Acute kidney injury increases mortality after lung transplantation

Timothy J. George, George J. Arnaoutakis, Claude A. Beaty, Matthew R. Pipeling, Christian Merlo, John V. Conte, Ashish S. Shah

Research output: Contribution to journalArticle

Abstract

Background: Acute kidney injury requiring renal replacement therapy (RRT) is associated with increased mortality after cardiac surgery. Studies examining the impact of RRT after lung transplantation (LTx) are limited. We evaluated risk factors and outcomes associated with RRT after LTx. Methods: We retrospectively reviewed all LTx recipients in the United Network for Organ Sharing database. Preoperative renal function was stratified by glomerular filtration rate (GFR) as determined by the Modification of Diet in Renal Disease formula (strata: -1· 1.73m-2). Primary outcomes were 30-day, 1-year, and 5-year survival and need for post-LTx RRT. Risk adjusted multivariable Cox proportional hazards regression examined mortality. A multivariable logistic regression model evaluated risk factors for RRT. Results: From 2001 to 2011, 12,108 patients underwent LTx. After LTx, 655 patients (5.51%) required RRT. Patients requiring post-LTx RRT had decreased survival at 30 days (96.7% versus 76.0%, p <0.001), 1 year (85.5% versus 35.8%, p <0.001), and 5 years (56.4% versus 20.0%, p <0.001). These differences persisted on multivariable analysis at 30 days (hazard ratio [HR] 7.98 [6.16 to 10.33], p <0.001), 1 year (HR 7.93 [6.84 to 9.19], p <0.001), and 5 years (HR 5.39 [4.75 to 6.11], p <0.001). Preoperative kidney function was an important predictor of post-LTx RRT for a GFR of 60 to 90 (odds ratio 1.42 [1.16 to 1.75], p = 0.001) and a GFR less than 60 (odds ratio 2.68 [2.07 to 3.46], p <0.001]. High center volume was protective. Conclusions: In the largest study to evaluate acute kidney injury after LTx, the incidence of RRT is 5.51%. The need for post-LTx RRT dramatically increases both short- and long-term mortality. Several variables, including preoperative renal function, are predictors of post-LTx RRT and could be used to identify transplant candidates at risk for acute kidney injury.

Original languageEnglish (US)
Pages (from-to)185-192
Number of pages8
JournalAnnals of Thoracic Surgery
Volume94
Issue number1
DOIs
StatePublished - Jul 2012

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Renal Replacement Therapy
Lung Transplantation
Acute Kidney Injury
Mortality
Glomerular Filtration Rate
Kidney
Logistic Models
Odds Ratio
Diet Therapy
Survival
Thoracic Surgery
Databases
Transplants

ASJC Scopus subject areas

  • Cardiology and Cardiovascular Medicine
  • Surgery
  • Pulmonary and Respiratory Medicine

Cite this

George, T. J., Arnaoutakis, G. J., Beaty, C. A., Pipeling, M. R., Merlo, C., Conte, J. V., & Shah, A. S. (2012). Acute kidney injury increases mortality after lung transplantation. Annals of Thoracic Surgery, 94(1), 185-192. https://doi.org/10.1016/j.athoracsur.2011.11.032

Acute kidney injury increases mortality after lung transplantation. / George, Timothy J.; Arnaoutakis, George J.; Beaty, Claude A.; Pipeling, Matthew R.; Merlo, Christian; Conte, John V.; Shah, Ashish S.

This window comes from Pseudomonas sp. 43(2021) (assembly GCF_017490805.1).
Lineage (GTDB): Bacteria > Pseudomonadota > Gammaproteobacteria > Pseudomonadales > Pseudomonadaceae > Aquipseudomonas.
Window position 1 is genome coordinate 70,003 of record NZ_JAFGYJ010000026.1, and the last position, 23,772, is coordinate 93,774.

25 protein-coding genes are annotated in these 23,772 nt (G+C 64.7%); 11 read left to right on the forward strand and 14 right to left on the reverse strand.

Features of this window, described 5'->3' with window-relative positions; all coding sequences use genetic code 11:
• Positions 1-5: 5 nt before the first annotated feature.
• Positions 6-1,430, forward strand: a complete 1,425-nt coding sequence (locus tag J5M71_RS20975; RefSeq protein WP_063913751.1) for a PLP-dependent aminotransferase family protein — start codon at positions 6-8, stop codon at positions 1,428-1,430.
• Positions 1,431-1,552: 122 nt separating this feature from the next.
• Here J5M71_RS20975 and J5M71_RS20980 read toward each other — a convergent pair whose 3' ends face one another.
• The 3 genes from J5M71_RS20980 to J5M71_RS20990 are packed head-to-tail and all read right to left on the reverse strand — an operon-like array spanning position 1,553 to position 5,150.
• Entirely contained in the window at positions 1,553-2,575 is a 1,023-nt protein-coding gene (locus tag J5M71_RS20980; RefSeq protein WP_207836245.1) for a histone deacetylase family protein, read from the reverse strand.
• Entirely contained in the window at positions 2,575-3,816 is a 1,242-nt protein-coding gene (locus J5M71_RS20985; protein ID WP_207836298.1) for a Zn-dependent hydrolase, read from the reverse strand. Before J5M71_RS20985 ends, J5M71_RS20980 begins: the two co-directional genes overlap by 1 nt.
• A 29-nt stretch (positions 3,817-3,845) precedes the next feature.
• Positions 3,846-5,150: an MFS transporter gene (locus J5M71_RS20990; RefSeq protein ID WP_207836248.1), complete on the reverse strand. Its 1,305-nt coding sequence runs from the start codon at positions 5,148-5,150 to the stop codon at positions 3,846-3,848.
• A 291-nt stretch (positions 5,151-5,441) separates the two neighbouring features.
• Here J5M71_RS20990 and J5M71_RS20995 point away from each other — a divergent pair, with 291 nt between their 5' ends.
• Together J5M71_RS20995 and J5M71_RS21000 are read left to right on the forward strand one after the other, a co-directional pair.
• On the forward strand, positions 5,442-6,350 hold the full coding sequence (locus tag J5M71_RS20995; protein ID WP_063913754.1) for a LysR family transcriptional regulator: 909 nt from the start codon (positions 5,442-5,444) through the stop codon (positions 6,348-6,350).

In: Annals of Thoracic Surgery, Vol. 94, No. 1, 07.2012, p. 185-192.

Research output: Contribution to journalArticle

George, TJ, Arnaoutakis, GJ, Beaty, CA, Pipeling, MR, Merlo, C, Conte, JV & Shah, AS 2012, 'Acute kidney injury increases mortality after lung transplantation', Annals of Thoracic Surgery, vol. 94, no. 1, pp. 185-192. https://doi.org/10.1016/j.athoracsur.2011.11.032
George, Timothy J. ; Arnaoutakis, George J. ; Beaty, Claude A. ; Pipeling, Matthew R. ; Merlo, Christian ; Conte, John V. ; Shah, Ashish S. / Acute kidney injury increases mortality after lung transplantation. In: Annals of Thoracic Surgery. 2012 ; Vol. 94, No. 1. pp. 185-192.
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title = "Acute kidney injury increases mortality after lung transplantation",
abstract = "Background: Acute kidney injury requiring renal replacement therapy (RRT) is associated with increased mortality after cardiac surgery. Studies examining the impact of RRT after lung transplantation (LTx) are limited. We evaluated risk factors and outcomes associated with RRT after LTx. Methods: We retrospectively reviewed all LTx recipients in the United Network for Organ Sharing database. Preoperative renal function was stratified by glomerular filtration rate (GFR) as determined by the Modification of Diet in Renal Disease formula (strata: -1· 1.73m-2). Primary outcomes were 30-day, 1-year, and 5-year survival and need for post-LTx RRT. Risk adjusted multivariable Cox proportional hazards regression examined mortality. A multivariable logistic regression model evaluated risk factors for RRT. Results: From 2001 to 2011, 12,108 patients underwent LTx. After LTx, 655 patients (5.51{\%}) required RRT. Patients requiring post-LTx RRT had decreased survival at 30 days (96.7{\%} versus 76.0{\%}, p <0.001), 1 year (85.5{\%} versus 35.8{\%}, p <0.001), and 5 years (56.4{\%} versus 20.0{\%}, p <0.001). These differences persisted on multivariable analysis at 30 days (hazard ratio [HR] 7.98 [6.16 to 10.33], p <0.001), 1 year (HR 7.93 [6.84 to 9.19], p <0.001), and 5 years (HR 5.39 [4.75 to 6.11], p <0.001). Preoperative kidney function was an important predictor of post-LTx RRT for a GFR of 60 to 90 (odds ratio 1.42 [1.16 to 1.75], p = 0.001) and a GFR less than 60 (odds ratio 2.68 [2.07 to 3.46], p <0.001]. High center volume was protective. Conclusions: In the largest study to evaluate acute kidney injury after LTx, the incidence of RRT is 5.51{\%}. The need for post-LTx RRT dramatically increases both short- and long-term mortality. Several variables, including preoperative renal function, are predictors of post-LTx RRT and could be used to identify transplant candidates at risk for acute kidney injury.",